Tag Archives: Paul Knitter

Knitter’s critique of Strange’s subversive fulfilment interpretation of other religions

Dialogue between Paul Knitter and Daniel Strange The largest distance between perspectives in this book exists between Paul Knitter’s unitive pluralist approach and Daniel Strange’s subversive fulfilment approach, so we will begin with their conversation and then take up D`Costa`s critique in another post.   Knitter’s response to Strange Paul Knitter chose to focus on what he believes are dangers in Dan’s arguments, namely, the elements that can be harmful – to “the individual Christian … Continue reading

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Conversation about Knitter’s pluralist approach

In chapters 4 and 6 of  Only One Way? Three Christian Responses to the Uniqueness of Christ in a Pluralistic World, Gavin D’ Costa and Daniel Strange respond to Paul Knitter, and then Knitter replies to their concerns, in chapter 8. Gavin D’ Costa’s response to Knitter’s proposal D’ Costa commends Knitter for: his commitment to the poor, suffering and marginalized; his respect for other religions; and his rethinking of the Christian tradition in light … Continue reading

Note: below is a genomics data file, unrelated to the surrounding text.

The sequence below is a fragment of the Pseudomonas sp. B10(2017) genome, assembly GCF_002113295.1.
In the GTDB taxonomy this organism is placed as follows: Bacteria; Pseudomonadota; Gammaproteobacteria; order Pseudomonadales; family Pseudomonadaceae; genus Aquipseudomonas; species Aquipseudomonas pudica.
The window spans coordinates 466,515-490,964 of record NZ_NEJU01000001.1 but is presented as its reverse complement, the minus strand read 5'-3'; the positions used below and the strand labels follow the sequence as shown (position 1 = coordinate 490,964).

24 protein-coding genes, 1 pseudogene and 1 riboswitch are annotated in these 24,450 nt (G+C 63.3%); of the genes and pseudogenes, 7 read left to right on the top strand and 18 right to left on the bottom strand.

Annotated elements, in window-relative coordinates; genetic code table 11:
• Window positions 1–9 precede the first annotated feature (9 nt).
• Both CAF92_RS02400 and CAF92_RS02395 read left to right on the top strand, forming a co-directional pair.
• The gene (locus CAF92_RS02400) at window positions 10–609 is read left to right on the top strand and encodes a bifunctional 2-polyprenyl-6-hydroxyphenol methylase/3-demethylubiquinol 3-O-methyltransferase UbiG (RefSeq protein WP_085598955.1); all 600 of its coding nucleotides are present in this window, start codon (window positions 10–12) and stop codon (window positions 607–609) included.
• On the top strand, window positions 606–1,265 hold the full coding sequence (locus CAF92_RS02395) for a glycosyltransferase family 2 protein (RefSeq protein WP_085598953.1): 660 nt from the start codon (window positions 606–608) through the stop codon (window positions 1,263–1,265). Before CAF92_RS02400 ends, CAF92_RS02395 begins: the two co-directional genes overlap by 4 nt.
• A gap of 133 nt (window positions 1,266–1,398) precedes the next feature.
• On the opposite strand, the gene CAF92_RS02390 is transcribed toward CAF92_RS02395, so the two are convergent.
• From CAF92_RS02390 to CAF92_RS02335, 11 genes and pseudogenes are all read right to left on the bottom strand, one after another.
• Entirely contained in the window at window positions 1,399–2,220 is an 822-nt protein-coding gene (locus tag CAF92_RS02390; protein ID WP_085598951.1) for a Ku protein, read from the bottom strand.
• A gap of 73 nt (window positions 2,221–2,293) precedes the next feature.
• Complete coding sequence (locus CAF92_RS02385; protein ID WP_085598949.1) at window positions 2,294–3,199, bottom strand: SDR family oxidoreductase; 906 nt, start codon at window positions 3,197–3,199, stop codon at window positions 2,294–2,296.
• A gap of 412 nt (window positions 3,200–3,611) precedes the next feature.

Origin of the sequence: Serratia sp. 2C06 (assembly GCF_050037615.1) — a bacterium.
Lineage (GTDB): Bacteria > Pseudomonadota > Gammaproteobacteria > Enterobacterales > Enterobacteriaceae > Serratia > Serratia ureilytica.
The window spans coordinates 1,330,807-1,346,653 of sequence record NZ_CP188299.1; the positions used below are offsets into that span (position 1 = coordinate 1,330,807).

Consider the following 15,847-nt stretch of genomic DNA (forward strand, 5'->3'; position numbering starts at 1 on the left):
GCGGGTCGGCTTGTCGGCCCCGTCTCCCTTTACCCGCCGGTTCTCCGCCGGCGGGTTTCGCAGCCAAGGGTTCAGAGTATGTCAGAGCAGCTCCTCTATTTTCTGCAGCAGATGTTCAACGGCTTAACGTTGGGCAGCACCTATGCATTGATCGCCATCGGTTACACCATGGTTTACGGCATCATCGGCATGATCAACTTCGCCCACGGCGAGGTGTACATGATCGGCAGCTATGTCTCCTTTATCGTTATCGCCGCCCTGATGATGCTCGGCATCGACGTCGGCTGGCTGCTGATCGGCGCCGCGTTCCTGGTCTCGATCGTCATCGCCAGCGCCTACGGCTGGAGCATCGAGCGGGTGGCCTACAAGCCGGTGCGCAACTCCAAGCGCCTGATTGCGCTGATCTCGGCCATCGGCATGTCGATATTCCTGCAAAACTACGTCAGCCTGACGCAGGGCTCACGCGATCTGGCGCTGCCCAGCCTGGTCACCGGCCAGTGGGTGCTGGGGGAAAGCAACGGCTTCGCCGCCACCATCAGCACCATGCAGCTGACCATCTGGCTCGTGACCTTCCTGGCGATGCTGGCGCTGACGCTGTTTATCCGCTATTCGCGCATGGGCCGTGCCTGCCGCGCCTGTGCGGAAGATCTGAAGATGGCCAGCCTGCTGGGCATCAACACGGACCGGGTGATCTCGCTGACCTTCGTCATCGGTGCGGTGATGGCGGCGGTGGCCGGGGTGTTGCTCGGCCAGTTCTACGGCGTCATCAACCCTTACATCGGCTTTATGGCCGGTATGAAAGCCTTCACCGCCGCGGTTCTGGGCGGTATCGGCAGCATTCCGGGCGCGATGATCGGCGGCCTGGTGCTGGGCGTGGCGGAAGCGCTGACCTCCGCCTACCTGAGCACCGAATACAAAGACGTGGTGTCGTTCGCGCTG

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A unitive pluralist approach to other religions

In chapter 2 of  Only One Way? Three Christian Responses to the Uniqueness of Christ in a Pluralistic World, Paul Knitter presents his thoughts, which fit within the fifth alternative in my typology of positions regarding other religions, unitive pluralism.   Paul Knitter’s theological method For Paul Knitter, theology is an “open-minded conversation between the ‘two sources of theology’ – that is the ‘text’ of the Christian message and the ‘context’ of one’s place in the … Continue reading

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Conversation about D’ Costa’s fulfillment approach

Paul Knitter’s response to D’ Costa Knitter responds to Gavin D’ Costa as a fellow Catholic and a friend, but he asserts that D’ Costa is wrong on a number of critical points: D’ Costa thinks tradition to be “like a wise man living through the centuries, learning to adjust and speak different languages as times and cultures change,” whereas Knitter images it as “a couple procreating new embodiments of truth and so producing a … Continue reading

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